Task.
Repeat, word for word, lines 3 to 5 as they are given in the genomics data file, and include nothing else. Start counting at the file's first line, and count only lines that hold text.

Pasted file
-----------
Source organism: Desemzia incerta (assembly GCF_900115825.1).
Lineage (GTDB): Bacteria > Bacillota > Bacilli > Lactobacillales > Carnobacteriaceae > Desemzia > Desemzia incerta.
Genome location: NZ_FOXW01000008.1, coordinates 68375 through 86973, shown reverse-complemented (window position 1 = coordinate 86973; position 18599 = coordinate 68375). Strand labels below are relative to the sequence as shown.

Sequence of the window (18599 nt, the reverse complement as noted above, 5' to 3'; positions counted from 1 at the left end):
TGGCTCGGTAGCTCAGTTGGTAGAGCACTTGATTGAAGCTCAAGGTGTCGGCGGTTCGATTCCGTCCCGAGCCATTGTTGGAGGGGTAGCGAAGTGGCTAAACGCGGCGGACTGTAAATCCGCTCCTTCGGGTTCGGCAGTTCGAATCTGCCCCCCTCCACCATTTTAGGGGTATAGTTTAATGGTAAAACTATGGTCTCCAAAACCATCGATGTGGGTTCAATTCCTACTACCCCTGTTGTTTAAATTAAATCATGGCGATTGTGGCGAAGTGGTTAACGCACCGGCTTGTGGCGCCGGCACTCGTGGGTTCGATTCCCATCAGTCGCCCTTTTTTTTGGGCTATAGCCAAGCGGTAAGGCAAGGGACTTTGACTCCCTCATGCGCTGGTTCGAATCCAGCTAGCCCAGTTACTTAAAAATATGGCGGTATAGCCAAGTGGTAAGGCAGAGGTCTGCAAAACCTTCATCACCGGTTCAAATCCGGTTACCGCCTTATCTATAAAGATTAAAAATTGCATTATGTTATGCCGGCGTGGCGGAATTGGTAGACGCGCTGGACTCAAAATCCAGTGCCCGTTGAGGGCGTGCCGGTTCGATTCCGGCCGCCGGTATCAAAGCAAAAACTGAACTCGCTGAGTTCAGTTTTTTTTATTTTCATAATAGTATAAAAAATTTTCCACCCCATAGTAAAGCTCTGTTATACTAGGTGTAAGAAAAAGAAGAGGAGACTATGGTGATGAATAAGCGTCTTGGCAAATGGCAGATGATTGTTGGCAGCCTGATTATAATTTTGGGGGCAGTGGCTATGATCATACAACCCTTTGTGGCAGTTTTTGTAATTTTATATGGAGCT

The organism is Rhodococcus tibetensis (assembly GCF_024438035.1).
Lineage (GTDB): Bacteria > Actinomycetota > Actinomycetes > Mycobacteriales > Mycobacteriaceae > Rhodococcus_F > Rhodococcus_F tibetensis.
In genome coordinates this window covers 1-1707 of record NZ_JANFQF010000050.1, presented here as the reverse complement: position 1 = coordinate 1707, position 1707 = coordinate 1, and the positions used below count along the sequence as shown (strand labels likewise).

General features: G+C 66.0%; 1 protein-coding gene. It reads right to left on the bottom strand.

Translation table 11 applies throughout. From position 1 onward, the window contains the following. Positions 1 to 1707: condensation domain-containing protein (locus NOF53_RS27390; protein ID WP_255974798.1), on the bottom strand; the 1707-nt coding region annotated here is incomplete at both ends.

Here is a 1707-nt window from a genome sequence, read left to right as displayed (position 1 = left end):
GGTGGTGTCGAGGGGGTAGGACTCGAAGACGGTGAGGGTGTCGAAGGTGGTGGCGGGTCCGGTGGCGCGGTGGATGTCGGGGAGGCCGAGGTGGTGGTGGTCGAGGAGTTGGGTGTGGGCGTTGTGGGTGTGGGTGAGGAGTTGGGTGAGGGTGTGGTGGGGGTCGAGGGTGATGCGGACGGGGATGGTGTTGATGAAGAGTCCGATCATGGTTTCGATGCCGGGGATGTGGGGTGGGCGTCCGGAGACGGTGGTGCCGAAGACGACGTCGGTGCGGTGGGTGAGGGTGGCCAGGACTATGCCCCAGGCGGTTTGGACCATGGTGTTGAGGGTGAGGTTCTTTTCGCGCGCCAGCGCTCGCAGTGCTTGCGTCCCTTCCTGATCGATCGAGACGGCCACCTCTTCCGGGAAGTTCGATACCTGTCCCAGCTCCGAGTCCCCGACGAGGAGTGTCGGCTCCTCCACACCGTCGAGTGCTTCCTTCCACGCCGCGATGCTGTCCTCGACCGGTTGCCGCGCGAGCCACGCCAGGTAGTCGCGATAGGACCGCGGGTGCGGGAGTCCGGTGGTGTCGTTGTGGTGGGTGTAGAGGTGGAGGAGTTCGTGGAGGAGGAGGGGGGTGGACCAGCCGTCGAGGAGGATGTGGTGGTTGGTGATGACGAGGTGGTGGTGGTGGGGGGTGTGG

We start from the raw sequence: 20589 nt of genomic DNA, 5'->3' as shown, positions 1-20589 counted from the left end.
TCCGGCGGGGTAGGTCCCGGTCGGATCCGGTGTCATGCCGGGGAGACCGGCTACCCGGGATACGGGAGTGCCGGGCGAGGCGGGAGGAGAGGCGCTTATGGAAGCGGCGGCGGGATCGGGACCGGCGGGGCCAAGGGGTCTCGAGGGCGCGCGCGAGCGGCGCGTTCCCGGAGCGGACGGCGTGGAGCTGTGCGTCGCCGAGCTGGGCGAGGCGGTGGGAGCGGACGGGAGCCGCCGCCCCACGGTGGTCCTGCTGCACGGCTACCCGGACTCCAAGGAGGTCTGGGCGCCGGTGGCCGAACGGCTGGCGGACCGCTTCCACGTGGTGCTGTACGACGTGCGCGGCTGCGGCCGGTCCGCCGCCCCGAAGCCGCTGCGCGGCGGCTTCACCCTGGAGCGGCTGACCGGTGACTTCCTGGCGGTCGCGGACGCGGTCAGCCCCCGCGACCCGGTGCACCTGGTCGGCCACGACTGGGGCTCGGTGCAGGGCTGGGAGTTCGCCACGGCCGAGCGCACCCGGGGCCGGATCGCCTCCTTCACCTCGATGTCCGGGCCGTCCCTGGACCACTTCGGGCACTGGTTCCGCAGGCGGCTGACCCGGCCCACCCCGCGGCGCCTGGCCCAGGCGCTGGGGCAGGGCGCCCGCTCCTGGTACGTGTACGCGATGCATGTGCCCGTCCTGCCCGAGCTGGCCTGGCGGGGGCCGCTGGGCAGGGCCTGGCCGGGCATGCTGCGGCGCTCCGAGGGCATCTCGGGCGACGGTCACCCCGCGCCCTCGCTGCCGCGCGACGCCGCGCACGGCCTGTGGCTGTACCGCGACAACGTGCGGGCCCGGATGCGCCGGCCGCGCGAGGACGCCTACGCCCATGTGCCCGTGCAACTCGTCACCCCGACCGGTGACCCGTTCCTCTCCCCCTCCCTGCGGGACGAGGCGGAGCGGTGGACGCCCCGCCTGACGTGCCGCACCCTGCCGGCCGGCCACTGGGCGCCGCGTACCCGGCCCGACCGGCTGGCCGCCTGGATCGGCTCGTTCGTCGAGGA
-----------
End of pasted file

Genome location: NZ_FOXW01000008.1, coordinates 68375 through 86973, shown reverse-complemented (window position 1 = coordinate 86973; position 18599 = coordinate 68375). Strand labels below are relative to the sequence as shown.

Sequence of the window (18599 nt, the reverse complement as noted above, 5' to 3'; positions counted from 1 at the left end):
TGGCTCGGTAGCTCAGTTGGTAGAGCACTTGATTGAAGCTCAAGGTGTCGGCGGTTCGATTCCGTCCCGAGCCATTGTTGGAGGGGTAGCGAAGTGGCTAAACGCGGCGGACTGTAAATCCGCTCCTTCGGGTTCGGCAGTTCGAATCTGCCCCCCTCCACCATTTTAGGGGTATAGTTTAATGGTAAAACTATGGTCTCCAAAACCATCGATGTGGGTTCAATTCCTACTACCCCTGTTGTTTAAATTAAATCATGGCGATTGTGGCGAAGTGGTTAACGCACCGGCTTGTGGCGCCGGCACTCGTGGGTTCGATTCCCATCAGTCGCCCTTTTTTTTGGGCTATAGCCAAGCGGTAAGGCAAGGGACTTTGACTCCCTCATGCGCTGGTTCGAATCCAGCTAGCCCAGTTACTTAAAAATATGGCGGTATAGCCAAGTGGTAAGGCAGAGGTCTGCAAAACCTTCATCACCGGTTCAAATCCGGTTACCGCCTTATCTATAAAGATTAAAAATTGCATTATGTTATGCCGGCGTGGCGGAATTGGTAGACGCGCTGGACTCAAAATCCAGTGCCCGTTGAGGGCGTGCCGGTTCGATTCCGGCCGCCGGTATCAAAGCAAAAACTGAACTCGCTGAGTTCAGTTTTTTTTATTTTCATAATAGTATAAAAAATTTTCCACCCCATAGTAAAGCTCTGTTATACTAGGTGTAAGAAAAAGAAGAGGAGACTATGGTGATGAATAAGCGTCTTGGCAAATGGCAGATGATTGTTGGCAGCCTGATTATAATTTTGGGGGCAGTGGCTATGATCATACAACCCTTTGTGGCAGTTTTTGTAATTTTATATGGAGCT